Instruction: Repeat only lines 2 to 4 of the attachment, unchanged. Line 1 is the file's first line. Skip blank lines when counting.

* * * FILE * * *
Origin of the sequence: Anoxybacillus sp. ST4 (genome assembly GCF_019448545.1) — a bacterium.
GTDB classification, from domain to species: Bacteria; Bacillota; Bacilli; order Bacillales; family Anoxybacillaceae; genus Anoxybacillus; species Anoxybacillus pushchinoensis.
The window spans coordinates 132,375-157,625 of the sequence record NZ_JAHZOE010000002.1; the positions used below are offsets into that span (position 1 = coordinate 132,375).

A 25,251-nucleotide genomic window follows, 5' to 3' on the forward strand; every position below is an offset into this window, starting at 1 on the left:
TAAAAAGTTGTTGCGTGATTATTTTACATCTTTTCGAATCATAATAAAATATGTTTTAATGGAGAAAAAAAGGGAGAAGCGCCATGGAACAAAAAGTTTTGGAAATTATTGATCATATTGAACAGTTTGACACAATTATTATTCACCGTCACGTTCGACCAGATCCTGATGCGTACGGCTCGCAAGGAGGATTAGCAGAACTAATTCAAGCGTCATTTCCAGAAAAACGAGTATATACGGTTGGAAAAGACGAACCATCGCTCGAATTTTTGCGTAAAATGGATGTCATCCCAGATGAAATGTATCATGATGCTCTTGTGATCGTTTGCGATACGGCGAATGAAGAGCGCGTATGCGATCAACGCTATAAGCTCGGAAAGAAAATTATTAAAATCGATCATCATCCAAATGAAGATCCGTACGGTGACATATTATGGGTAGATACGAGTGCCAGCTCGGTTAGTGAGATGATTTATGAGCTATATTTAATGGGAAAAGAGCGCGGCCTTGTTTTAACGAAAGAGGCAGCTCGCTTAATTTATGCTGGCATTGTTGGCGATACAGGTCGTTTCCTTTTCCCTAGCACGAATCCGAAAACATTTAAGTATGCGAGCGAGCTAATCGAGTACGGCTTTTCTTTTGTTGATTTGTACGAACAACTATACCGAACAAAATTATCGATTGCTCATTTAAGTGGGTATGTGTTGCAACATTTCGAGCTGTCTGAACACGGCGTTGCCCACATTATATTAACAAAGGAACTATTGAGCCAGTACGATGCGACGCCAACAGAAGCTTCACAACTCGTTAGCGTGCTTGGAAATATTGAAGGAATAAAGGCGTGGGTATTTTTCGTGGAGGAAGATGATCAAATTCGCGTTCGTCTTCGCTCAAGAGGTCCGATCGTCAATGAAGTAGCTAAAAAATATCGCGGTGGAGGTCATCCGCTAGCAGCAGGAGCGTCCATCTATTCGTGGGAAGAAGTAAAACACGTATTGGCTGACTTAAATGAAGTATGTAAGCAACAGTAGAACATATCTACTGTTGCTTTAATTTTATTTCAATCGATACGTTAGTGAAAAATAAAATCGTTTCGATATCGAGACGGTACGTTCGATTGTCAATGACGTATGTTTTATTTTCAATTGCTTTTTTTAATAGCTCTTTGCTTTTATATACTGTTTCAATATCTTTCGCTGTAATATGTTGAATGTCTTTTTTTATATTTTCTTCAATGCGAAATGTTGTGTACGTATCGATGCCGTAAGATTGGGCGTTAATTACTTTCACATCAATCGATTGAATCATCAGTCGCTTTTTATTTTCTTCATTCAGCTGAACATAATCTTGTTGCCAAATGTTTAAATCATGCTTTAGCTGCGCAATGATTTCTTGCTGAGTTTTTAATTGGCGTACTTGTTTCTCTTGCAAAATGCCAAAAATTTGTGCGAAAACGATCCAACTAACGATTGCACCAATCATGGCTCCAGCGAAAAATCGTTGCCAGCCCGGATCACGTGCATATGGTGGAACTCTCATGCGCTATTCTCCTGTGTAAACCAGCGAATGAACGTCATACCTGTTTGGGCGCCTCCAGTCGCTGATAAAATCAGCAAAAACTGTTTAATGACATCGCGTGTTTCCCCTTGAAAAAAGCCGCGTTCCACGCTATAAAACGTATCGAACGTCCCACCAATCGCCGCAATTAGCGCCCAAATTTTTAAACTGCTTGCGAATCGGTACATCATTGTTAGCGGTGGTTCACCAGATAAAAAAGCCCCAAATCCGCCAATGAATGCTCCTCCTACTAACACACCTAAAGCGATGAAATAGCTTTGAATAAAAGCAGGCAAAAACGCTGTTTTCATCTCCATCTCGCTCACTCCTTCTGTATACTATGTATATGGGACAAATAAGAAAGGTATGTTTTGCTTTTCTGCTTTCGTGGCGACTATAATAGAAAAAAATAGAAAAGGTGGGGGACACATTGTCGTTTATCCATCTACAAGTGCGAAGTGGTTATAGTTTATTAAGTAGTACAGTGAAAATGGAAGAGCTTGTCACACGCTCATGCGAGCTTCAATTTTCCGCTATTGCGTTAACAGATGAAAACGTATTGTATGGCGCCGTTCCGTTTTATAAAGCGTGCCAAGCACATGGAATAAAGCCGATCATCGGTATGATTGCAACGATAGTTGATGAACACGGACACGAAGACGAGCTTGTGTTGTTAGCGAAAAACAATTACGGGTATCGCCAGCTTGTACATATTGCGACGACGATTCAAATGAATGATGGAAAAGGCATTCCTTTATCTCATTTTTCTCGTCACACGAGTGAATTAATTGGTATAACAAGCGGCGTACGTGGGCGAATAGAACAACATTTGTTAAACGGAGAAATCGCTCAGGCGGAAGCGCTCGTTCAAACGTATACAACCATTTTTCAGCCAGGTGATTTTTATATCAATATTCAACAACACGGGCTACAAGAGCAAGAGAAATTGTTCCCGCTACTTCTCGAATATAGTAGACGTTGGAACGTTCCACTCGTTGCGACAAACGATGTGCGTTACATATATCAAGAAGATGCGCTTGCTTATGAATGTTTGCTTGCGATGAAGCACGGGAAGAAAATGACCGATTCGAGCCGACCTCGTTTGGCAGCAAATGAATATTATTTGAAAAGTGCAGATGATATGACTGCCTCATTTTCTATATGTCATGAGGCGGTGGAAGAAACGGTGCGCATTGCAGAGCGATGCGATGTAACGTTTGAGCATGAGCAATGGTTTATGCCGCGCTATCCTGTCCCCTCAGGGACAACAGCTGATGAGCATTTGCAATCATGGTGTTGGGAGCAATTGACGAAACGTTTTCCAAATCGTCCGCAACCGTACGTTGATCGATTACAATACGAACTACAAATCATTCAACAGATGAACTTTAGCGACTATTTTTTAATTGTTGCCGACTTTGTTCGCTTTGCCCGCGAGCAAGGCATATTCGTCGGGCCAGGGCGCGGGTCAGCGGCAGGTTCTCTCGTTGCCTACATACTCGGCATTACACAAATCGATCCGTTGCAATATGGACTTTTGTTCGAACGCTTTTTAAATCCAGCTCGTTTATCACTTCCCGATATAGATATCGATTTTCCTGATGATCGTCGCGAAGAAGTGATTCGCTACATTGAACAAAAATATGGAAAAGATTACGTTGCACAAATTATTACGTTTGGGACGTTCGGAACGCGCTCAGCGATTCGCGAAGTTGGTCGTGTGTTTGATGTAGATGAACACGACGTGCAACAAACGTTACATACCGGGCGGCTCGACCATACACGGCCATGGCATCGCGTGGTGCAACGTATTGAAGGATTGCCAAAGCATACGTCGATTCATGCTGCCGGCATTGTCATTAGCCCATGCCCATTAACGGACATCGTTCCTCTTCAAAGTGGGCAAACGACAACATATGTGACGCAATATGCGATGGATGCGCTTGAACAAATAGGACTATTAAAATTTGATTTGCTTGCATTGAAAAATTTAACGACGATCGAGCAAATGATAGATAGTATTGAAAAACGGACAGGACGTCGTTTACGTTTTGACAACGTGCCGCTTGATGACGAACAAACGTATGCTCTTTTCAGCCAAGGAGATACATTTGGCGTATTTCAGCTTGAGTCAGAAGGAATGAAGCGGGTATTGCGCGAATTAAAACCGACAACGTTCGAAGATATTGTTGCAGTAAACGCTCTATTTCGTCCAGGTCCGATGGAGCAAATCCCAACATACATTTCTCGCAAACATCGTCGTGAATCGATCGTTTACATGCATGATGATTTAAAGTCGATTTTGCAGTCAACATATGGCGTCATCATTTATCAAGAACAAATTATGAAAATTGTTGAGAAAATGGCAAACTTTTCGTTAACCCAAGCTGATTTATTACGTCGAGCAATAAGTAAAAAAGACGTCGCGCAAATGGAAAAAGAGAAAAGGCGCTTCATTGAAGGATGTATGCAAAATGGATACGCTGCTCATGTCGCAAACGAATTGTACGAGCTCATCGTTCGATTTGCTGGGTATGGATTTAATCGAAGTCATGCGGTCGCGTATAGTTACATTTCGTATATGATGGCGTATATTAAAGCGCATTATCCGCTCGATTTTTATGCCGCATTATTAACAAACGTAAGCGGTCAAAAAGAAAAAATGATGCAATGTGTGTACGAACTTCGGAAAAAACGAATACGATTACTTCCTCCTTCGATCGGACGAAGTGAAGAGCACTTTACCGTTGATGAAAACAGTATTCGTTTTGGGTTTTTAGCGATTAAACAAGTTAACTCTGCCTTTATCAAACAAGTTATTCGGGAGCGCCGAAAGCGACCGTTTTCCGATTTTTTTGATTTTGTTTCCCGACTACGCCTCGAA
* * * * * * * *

GTDB classification, from domain to species: Bacteria; Bacillota; Bacilli; order Bacillales; family Anoxybacillaceae; genus Anoxybacillus; species Anoxybacillus pushchinoensis.
The window spans coordinates 132,375-157,625 of the sequence record NZ_JAHZOE010000002.1; the positions used below are offsets into that span (position 1 = coordinate 132,375).

A 25,251-nucleotide genomic window follows, 5' to 3' on the forward strand; every position below is an offset into this window, starting at 1 on the left: